The Importance of an SSL Certificate: Why Every Website Needs One

« Back to all Articles Menu Adapta Interactive

in today’s modern world of data breaches, sensitive data thieving and online spoofing, “https” is essential. This represents a website that offers SSL encryption: a safe way of transmitting and receiving data that ensures your sensitive information remains safe at all times. SSL encryption is used to protect everything from credit card numbers, to passwords, to names and addresses and more.

How SSL encryption works

Without getting too deep into the technical aspects of SSL certificates, it’s important for website owners to understand exactly why their site needs to have an https prefix. That means understanding how SSL encryption works. Websites seeking SSL encryption need to apply for an SSL certificate—which is technically a pair of certificates containingpublic and private encryption keys.

The public encryption key is based on the private one. When data is input into your website, it’s encrypted with the public key; when the server registers the information, it’s decrypted with the private one. 

This ensures the data can’t be viewed or tampered with between the two points!

The “s” that’s added to a website’s http prefix signifies that it offers SSL encryption, signaling to users and computers that the site handles data carefully. This generally means it’s safe to enter sensitive information.Protecting sensitive informationBecause of the end-to-end encryption offered by an SSL certificate, it’s possible to transmit data through a website that might otherwise not be safe to give out.

The best example of this is a credit card number. In fact, an SSL certificate is required by the Payment Card Industry (PCI) for all websites processing credit card transactions! Here’s how it works:

You check out through an ecommerce site and pay with your credit card. After you type your credit card information into your browser and hit “send,” the card number is protected with 256-bit encryption, which means anyone intercepting that data would have to work through a nearly-infinite number of combinations to guess it.

Once received by the payment server, however, the decryption key will quickly decrypt the card number so it can be processed. The same process works for just about any piece of information that might be deemed sensitive. It protects users from having to worry about their valuable data being intercepted between the pointof submission and the intended destination.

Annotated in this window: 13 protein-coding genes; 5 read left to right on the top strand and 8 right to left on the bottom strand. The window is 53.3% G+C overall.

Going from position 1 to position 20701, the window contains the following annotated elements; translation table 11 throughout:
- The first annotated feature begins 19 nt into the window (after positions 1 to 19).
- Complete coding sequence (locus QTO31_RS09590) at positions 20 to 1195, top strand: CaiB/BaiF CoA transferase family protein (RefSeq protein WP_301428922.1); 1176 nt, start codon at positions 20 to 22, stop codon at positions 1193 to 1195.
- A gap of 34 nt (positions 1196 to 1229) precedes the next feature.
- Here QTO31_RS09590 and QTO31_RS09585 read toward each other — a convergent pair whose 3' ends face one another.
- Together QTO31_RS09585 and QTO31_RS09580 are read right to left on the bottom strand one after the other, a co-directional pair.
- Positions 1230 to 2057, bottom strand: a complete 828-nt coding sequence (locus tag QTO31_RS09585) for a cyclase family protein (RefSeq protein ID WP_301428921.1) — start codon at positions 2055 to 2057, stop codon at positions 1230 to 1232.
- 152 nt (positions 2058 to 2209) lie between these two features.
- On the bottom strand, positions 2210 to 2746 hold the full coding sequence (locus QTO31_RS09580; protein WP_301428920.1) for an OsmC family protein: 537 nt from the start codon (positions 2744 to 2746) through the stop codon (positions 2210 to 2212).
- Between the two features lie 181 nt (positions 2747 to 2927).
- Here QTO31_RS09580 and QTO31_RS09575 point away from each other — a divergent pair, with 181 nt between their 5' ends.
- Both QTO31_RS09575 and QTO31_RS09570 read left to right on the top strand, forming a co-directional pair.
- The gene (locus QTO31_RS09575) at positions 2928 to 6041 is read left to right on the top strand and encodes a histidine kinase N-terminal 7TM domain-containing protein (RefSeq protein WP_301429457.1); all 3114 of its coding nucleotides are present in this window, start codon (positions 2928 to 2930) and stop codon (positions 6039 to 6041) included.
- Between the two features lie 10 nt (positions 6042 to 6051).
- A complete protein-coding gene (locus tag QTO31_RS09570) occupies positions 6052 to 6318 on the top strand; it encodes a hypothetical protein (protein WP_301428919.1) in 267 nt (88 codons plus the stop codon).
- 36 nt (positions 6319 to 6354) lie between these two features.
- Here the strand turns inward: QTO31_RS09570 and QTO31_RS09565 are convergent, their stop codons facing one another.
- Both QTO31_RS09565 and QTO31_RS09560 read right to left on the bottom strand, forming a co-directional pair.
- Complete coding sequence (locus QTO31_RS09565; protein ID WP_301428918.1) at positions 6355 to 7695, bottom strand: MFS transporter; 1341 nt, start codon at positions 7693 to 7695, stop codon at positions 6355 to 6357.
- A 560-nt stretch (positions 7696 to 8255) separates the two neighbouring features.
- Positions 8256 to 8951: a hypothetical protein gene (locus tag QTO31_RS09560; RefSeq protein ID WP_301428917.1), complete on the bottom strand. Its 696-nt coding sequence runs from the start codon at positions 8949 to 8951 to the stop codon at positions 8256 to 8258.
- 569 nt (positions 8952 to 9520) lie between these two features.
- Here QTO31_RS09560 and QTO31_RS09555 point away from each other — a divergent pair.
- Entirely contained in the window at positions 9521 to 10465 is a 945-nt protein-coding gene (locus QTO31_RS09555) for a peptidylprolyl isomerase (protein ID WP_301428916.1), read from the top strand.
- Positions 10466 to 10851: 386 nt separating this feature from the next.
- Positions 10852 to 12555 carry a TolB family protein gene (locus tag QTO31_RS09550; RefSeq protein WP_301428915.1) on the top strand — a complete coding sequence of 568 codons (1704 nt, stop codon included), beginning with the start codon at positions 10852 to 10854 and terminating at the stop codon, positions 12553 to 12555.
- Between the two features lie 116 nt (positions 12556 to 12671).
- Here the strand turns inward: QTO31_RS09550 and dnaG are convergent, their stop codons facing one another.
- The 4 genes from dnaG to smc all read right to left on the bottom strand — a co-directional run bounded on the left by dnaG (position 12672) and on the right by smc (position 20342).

Protecting your website

More than just protecting user data, website administrators should have an SSL certificate for their own protection!SSL is extremely important for preventingman-in-the-middle attacks, phishing attempts and other malicious activity. Here’s an example: You receive an email that appears to have come from your domain—it has the same as your website.

But, it’s actually a phishing attempt, spoofed by someone trying to get you to click a malicious link! If the email can’t provide the proper SSL certificate to the server, your computer will instantly know it’s a fake and alert you,

so you don’t open it or click anything malicious. Again, in protecting yourself you’ll also be protecting visitors to your site. These same phishing attempts will be thwarted so long as they don’t match the private encryption key used  to authenticate them.

Operate with confidence

No matter what type of website you run—ecommerce, service-based, informational, educational, government, etc.—there’s absolutely no reason to not have a valid SSL certificate for your website. In fact, most modern web browsers like Google Chrome and Mozilla Firefox will actually block your site from loading if there’s no SSL detected!More than just staying compliant with PCI standards or appeasing browsers, operating a site with an SSL certificate will give your visitors peace of mind and project you in a responsible light.

Whether they’re enteringcredit card information, personal data or some other type of sensitive data, they’ll do so knowing it’s being handled with care.And, most importantly, you’ll avoid the liability that can come with mishandling data that’s input into your site.As a final note, simply having an SSL certificate isn’t enough—you also have to maintain it.

Most SSL certificates last several years at a time, however they do need to be renewed. There are also different types of SSL certificates to consider depending on the level of validation your site demands. It’s important to speak with a knowledgeable web developer when it comes to first making sure your site has SSL encryption and second, that it’s the right level andsetup to properly renew

Contact Form

Click to refresh image